The Faroes are a seabird country. Magnificent bird cliffs where fulmars, guillemots and similar birds whirl before landing on narrow ledges, provide excellent and dramatic images. This is the country of puffins with grassy hillsides sloping towards the sea, where clumsy but charming puffins dig their holes - or the Mykines islet which in summer is white with large nesting gannets – these images describes almost perfectly the outside world’s view of Faroese nature.
It is therefore no wonder that viewers tends to overlook one of the most common bird in the islands. Everywhere, in the fjords along the coasts and in port facilities, you will see large and small flocks of eiders gently swaying on the waves in all kinds of weather - the males in their beautiful black and white pairing suits, with a hint of pale green at the back of their cheeks and neck, sometimes with a touch of pale red on the chest, and the females with their discrete gaudy plumage in light and dark shades of brown, the perfect camouflage when they hatch in nests.
The Faroese eider is a subspecies of Somateria mollissima (Somateria mollissima faeroensis), found only in the Faroe Islands. It is a non-migratory bird, seen along coastal areas in the islands all year round, being the Faroes’ most widespread and largest wild duck (size up to 58 cm).
The eider’s hatching period stretches from the end of April until early September. Due to its relatively docile nature, it most often builds its nest by the shore – while sometimes also laying its egg in the outfield. Generally, however, the eiders brood in colonies, so-called “varp” where they are better protected against predatory birds. The nest consists of torn grass and moss, and when the female has laid its 4-5 eggs, it lines them with down, plucking it from its breast. When the parent bird leaves the nest to forage, it covers the eggs with down to keep them warm.
Traditionally eider down has been a valuable resource, being used as stuffing in duvets. In some areas of the islands islets and skerries where eider brooded have been protected in order to reap the down. It helped that the eider is unusually tame - there are stories of reapers effortlessly lifting the bird from the nest, gathering the down and putting the bird back on the eggs, causing no further drama. The eider then plucks its breast, wadding the nest anew.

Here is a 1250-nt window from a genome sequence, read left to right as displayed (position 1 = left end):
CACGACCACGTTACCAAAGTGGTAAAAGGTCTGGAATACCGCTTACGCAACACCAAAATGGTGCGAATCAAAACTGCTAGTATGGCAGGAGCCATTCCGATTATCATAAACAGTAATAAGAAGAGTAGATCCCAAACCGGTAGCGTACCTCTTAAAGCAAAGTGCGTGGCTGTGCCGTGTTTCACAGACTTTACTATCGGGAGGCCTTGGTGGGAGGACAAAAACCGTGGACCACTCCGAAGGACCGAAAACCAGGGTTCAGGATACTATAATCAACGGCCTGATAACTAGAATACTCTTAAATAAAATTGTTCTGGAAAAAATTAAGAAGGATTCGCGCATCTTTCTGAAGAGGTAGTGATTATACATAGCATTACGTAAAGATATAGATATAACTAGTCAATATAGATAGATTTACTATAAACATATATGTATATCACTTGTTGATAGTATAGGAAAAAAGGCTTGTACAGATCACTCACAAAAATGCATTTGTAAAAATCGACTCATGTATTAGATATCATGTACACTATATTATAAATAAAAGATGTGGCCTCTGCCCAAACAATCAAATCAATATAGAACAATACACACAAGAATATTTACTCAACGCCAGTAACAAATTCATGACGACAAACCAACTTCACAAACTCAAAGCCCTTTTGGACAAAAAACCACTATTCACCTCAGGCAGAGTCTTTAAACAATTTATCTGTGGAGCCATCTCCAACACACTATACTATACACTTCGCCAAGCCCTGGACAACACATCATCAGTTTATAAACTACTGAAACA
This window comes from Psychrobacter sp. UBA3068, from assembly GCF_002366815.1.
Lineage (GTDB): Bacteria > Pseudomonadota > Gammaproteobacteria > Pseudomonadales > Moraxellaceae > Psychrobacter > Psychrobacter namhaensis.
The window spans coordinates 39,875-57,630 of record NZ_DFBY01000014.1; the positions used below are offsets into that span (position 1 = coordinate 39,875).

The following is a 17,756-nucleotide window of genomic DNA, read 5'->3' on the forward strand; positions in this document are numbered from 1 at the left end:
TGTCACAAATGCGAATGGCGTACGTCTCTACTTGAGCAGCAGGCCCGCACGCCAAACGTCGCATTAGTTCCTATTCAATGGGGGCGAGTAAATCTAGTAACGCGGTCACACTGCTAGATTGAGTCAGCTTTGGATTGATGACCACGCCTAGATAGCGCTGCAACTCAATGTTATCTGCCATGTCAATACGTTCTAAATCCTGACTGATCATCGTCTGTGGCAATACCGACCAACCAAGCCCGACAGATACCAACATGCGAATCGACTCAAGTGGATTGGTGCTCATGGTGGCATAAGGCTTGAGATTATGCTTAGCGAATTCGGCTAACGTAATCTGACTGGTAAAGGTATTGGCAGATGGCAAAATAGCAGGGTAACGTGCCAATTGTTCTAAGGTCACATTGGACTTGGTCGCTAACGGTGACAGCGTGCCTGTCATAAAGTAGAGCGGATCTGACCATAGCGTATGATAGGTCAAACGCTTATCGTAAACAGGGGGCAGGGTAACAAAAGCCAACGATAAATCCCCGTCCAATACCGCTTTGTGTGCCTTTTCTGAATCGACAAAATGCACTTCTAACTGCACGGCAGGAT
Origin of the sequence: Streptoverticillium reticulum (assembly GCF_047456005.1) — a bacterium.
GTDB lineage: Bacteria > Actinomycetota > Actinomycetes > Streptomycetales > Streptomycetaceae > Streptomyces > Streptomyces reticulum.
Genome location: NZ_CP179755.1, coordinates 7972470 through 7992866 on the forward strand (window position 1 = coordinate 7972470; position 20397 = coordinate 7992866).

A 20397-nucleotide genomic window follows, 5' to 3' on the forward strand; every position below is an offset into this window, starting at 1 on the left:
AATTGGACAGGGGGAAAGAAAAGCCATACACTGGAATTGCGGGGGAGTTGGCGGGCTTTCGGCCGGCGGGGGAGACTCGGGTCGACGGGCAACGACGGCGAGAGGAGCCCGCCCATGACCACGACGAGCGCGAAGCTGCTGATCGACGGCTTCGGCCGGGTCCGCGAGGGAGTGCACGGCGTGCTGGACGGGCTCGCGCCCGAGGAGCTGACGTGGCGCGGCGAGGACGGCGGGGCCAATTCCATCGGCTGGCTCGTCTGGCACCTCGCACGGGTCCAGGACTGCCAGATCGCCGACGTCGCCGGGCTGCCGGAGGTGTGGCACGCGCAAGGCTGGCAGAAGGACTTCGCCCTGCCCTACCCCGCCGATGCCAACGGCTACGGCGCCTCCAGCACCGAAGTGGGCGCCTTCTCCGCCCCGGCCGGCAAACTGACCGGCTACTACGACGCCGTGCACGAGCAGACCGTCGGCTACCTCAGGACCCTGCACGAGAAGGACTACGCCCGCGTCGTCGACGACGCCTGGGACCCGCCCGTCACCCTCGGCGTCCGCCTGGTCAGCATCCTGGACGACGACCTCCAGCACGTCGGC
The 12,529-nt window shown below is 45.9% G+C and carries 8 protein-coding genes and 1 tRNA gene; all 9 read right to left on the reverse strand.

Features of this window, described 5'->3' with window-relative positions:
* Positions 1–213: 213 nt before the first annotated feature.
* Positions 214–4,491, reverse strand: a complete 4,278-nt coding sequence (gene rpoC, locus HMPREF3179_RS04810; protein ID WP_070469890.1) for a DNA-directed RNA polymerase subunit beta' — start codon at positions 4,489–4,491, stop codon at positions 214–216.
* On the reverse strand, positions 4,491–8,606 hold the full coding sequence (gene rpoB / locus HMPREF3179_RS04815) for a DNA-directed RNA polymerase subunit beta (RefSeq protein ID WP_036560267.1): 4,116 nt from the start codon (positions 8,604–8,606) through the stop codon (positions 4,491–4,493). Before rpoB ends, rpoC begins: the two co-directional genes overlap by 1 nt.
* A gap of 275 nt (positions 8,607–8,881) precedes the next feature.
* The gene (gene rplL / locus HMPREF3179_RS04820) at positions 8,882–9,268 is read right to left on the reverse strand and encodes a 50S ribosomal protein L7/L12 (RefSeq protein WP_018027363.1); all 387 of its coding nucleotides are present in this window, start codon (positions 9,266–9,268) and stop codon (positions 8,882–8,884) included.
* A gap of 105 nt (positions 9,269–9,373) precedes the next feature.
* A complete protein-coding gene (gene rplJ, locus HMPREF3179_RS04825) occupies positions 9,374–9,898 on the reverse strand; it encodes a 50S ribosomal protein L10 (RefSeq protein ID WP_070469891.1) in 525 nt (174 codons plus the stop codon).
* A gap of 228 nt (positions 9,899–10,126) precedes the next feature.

As soon as the young are hatched, they are ready for life at sea and leave the nest with their mother. Eiders and their young gather in flocks along the coasts where they feed on isopods (Idotea), crustaceans, small crabs and fish. The eider is an excellent swimmer and can dive to a depth of between 3 and 20 meters. The adult eider may seem rather ungainly in flight, flying low above sea level, sometimes touching the water with its feet in order to pick up speed. However, I know from personal experience that the eider can fly with an impressive speed. Years ago I was driving along the coast of Skálafjørður, where an eider took off from the water and flew a few kilometers parallel to the car. All the way it kept pace with vehicle at a speed of 80 km per hour, using only a few meters to land next to another eider.
In summer, the males lose their splendid plumage for a short period and start looking more like the females. But at the end of the summer, they regain their colourful plumage. You will then be able to distinguish between the sexes as the chest of the young males gradually becomes white.
As stated above, the Faroese eider is a sedentary bird found in the Faroes all year round. It has no need of migrating to warmer countries since the warm Gulf Stream keeps the waters along the coasts at a fairly constant temperature. You will therefore be able to see this beautiful bird in all seasons. Even in stormy weather flocks of eiders can be seen swaying in turbulent seas, almost as a symbol of the calm, almost phlegmatic temperament needed to survive out here in the powerful grips of the Atlantic Ocean.
Anker Eli Petersen